Part of the central water fountain in Lima’s historic Plaza Mayor; the red and white flags fly in anticipation of the 28-29 July Fiestas Patrias (Peruvian national holidays)
Arequipa maybe Peru’s food capital and Cusco the country’s tourism capital but Lima is its transportation, business, dining and official capital. With one-third of Peru’s population, Lima dominates the country.
For many time-limited tourists, Lima is merely a place to transit between planes and buses. However, in a city with almost ten million people, there is much to do.
From Lake Titicaca’s Copacabana, I caught a Bolivia Hop bus to the Kasani-Yunguyo Bolivia-Peru border. After a straight forward border crossing, we walked into Peru and boarded a Peru Hop bus for Arequipa via Puno. Although three hours from Copacabana, Puno also lies on Lake Titicaca – the lake is huge!
After a night in Arequipa I took an overnight Excluciva bus with lie-flat seats 16 hours to Lima. I came to Lima to meet friends Pedro, Maria and Julian visiting from Australia. We enjoyed a lovely meal at noted seafood restaurant Punto Azul.
With Maria, Julian and Pedro at Miraflores seafood restaurant Punto Azul
Mercado Numero 1 Surquillo – a great market for self catering when staying in Miraflores
The suburb of Miraflores is a very popular base for exploring Lima. I stayed at Pariwana Hostel, a good place for meeting people, with its own rooftop restaurant and bar.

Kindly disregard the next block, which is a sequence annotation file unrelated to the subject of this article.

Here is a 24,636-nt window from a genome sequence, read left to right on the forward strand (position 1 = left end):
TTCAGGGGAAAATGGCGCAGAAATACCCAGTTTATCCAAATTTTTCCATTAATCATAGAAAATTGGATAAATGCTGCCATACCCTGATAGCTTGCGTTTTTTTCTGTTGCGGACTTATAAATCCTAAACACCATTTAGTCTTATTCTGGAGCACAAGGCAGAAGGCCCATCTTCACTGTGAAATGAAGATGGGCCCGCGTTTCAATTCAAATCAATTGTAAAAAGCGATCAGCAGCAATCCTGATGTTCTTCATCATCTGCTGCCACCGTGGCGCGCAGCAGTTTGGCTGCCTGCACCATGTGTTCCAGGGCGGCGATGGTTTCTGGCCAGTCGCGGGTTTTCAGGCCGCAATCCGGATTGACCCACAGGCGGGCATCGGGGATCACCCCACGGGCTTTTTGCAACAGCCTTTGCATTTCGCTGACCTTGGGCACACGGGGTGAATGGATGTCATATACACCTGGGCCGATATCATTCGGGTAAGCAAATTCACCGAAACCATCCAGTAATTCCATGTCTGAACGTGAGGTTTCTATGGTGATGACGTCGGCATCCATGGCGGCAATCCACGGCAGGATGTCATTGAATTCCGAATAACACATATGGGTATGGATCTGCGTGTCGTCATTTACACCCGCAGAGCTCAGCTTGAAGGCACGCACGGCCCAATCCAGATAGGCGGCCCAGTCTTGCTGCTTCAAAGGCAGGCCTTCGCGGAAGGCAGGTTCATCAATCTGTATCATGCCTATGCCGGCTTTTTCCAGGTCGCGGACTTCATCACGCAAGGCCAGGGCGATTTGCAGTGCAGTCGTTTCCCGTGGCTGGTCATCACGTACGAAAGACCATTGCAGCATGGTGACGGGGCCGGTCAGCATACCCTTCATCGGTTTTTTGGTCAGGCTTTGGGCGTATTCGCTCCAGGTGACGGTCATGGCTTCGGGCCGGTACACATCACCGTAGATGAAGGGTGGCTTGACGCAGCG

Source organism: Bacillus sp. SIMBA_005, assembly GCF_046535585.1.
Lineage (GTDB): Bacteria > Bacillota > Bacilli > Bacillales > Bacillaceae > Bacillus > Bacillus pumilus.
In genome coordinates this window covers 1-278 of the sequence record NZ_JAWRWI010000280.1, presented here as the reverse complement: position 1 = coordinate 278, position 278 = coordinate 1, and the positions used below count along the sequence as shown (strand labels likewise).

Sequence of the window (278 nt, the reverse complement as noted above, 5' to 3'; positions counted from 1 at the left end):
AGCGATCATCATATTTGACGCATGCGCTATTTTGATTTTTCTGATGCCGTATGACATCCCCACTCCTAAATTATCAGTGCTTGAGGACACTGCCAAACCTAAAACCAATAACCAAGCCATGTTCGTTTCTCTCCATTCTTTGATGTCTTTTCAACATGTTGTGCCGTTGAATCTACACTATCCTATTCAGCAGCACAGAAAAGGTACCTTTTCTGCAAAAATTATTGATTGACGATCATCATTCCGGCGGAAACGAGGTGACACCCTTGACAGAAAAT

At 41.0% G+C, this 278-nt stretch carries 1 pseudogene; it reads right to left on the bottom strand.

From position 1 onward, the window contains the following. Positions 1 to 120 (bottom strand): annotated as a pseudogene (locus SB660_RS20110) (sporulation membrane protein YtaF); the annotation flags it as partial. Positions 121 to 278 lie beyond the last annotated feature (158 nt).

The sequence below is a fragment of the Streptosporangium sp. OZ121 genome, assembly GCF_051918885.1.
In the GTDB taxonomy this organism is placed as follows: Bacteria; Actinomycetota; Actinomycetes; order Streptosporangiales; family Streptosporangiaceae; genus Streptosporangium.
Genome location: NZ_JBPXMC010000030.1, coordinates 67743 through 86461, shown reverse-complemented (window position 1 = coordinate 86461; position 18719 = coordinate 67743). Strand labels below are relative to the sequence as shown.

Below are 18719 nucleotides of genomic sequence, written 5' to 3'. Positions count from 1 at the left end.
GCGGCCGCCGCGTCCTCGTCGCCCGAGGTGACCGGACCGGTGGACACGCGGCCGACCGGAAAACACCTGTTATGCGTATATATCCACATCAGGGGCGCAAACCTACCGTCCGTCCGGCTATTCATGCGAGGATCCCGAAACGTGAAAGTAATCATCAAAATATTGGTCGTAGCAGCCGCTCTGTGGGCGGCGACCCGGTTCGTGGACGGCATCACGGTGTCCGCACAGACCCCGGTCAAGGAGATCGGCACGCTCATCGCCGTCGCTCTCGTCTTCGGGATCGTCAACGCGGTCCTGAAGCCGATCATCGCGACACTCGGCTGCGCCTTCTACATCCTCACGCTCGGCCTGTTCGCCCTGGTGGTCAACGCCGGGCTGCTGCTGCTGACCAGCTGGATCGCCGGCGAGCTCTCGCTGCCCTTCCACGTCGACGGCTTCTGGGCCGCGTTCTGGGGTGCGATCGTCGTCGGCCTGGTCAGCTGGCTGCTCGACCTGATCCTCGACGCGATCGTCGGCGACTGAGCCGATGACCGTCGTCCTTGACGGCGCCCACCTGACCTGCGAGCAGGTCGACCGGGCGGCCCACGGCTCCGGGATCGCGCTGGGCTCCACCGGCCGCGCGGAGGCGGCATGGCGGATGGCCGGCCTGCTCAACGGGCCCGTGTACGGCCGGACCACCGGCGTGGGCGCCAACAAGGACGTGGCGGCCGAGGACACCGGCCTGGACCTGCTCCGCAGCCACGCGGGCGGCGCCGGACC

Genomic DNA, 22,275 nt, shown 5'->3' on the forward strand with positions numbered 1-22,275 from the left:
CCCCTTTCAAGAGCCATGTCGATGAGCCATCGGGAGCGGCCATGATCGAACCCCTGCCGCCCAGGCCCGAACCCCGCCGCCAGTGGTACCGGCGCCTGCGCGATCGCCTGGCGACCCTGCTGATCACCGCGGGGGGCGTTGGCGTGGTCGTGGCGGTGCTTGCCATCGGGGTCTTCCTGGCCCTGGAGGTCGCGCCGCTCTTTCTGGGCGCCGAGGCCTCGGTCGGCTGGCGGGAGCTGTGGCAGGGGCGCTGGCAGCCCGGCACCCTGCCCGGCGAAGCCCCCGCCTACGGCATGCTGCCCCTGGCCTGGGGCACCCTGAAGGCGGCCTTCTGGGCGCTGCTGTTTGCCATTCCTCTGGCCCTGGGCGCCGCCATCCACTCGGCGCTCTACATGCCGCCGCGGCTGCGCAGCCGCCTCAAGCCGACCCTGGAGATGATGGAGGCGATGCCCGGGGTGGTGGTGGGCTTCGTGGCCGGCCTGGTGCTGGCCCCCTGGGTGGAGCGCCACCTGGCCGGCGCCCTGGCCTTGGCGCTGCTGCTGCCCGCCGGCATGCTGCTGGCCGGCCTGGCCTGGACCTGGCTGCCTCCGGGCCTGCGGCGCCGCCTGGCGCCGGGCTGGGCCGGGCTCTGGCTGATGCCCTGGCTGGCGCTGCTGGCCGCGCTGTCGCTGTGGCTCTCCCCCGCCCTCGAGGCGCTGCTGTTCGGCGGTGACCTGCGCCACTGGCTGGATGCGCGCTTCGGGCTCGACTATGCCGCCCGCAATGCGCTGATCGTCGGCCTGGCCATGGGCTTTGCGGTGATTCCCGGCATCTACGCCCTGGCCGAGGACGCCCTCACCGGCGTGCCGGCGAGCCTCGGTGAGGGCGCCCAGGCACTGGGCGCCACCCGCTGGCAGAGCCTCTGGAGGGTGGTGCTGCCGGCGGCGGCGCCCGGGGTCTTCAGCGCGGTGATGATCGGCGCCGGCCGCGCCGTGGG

A party on Pariwana’s rooftop
Not only did I meet Izzy and Ido, I also bumped into Ru from the Bolivia Hop bus and Xindi from our time in Sucre. Incredibly, between South American meetings, Xindi had visited Europe and New Zealand.
With Xindi at one of Lima’s famous La Lucha Sangucheria sandwich restaurants
In addition to several of the world’s best restaurants, Lima hosts Mistura, Latin America’s leading gastronomy fair. My favourite Lima dining experience was at ámaZ with Ru. ámaZ specialises in original dishes using Amazon-sourced ingredients (from the region, not the online store).
Stuffed freshwater snails at ámaZ restaurant
Mmmm, dessert at ámaZ
To work off this fantastic meal (thank you Ru), we walked to the coast and then south to Barranco, Lima’s bohemian district.
Lima’s surf coast on a typical overcast winter’s day
The surf washing Lima’s beach pebbles back and forth made a pleasant, almost meditative, sound
Impressive Barranco street art
With Ru at a Barranco character pub; here, Dante, a local drunk entertained us
On my final day in Lima, hostel worker Raul guided several travellers on a tour of Lima’s world heritage listed historic centre. To get there from Miraflores we caught the Metropolitano bus north.
Police with riot shields escort a VIP (probably a politician) across Lima’s historic Plaza Mayor (Plaza de Armas)
A Lima highlight is the Monastery of San Francisco (Convento de San Francisco), in particular, the catacombs containing bones from thousands of bodies. Tours are compulsory and include the church and convent.
Interior photographs of the Monastery of San Francisco are forbidden so here is the sign
If you have a spare few days or if you like eating, Lima is well worth a visit.